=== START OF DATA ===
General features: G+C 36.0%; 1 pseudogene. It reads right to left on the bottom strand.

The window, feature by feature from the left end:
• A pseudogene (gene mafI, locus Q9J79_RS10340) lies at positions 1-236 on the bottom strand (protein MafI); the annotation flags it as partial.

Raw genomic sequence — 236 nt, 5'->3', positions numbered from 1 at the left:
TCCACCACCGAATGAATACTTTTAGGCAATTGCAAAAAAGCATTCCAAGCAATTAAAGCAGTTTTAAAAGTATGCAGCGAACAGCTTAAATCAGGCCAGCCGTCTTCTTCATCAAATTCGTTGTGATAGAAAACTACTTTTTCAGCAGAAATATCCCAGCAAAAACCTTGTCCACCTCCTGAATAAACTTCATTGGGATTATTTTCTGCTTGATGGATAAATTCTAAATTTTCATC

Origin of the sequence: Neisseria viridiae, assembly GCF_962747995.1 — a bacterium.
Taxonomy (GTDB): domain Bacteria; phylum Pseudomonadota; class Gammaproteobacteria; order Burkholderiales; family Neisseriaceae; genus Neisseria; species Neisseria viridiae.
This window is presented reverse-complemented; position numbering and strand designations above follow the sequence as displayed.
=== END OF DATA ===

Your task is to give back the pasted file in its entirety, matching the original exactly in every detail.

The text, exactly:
General features: G+C 36.0%; 1 pseudogene. It reads right to left on the bottom strand.

The window, feature by feature from the left end:
• A pseudogene (gene mafI, locus Q9J79_RS10340) lies at positions 1-236 on the bottom strand (protein MafI); the annotation flags it as partial.

Raw genomic sequence — 236 nt, 5'->3', positions numbered from 1 at the left:
TCCACCACCGAATGAATACTTTTAGGCAATTGCAAAAAAGCATTCCAAGCAATTAAAGCAGTTTTAAAAGTATGCAGCGAACAGCTTAAATCAGGCCAGCCGTCTTCTTCATCAAATTCGTTGTGATAGAAAACTACTTTTTCAGCAGAAATATCCCAGCAAAAACCTTGTCCACCTCCTGAATAAACTTCATTGGGATTATTTTCTGCTTGATGGATAAATTCTAAATTTTCATC

Origin of the sequence: Neisseria viridiae, assembly GCF_962747995.1 — a bacterium.
Taxonomy (GTDB): domain Bacteria; phylum Pseudomonadota; class Gammaproteobacteria; order Burkholderiales; family Neisseriaceae; genus Neisseria; species Neisseria viridiae.
This window is presented reverse-complemented; position numbering and strand designations above follow the sequence as displayed.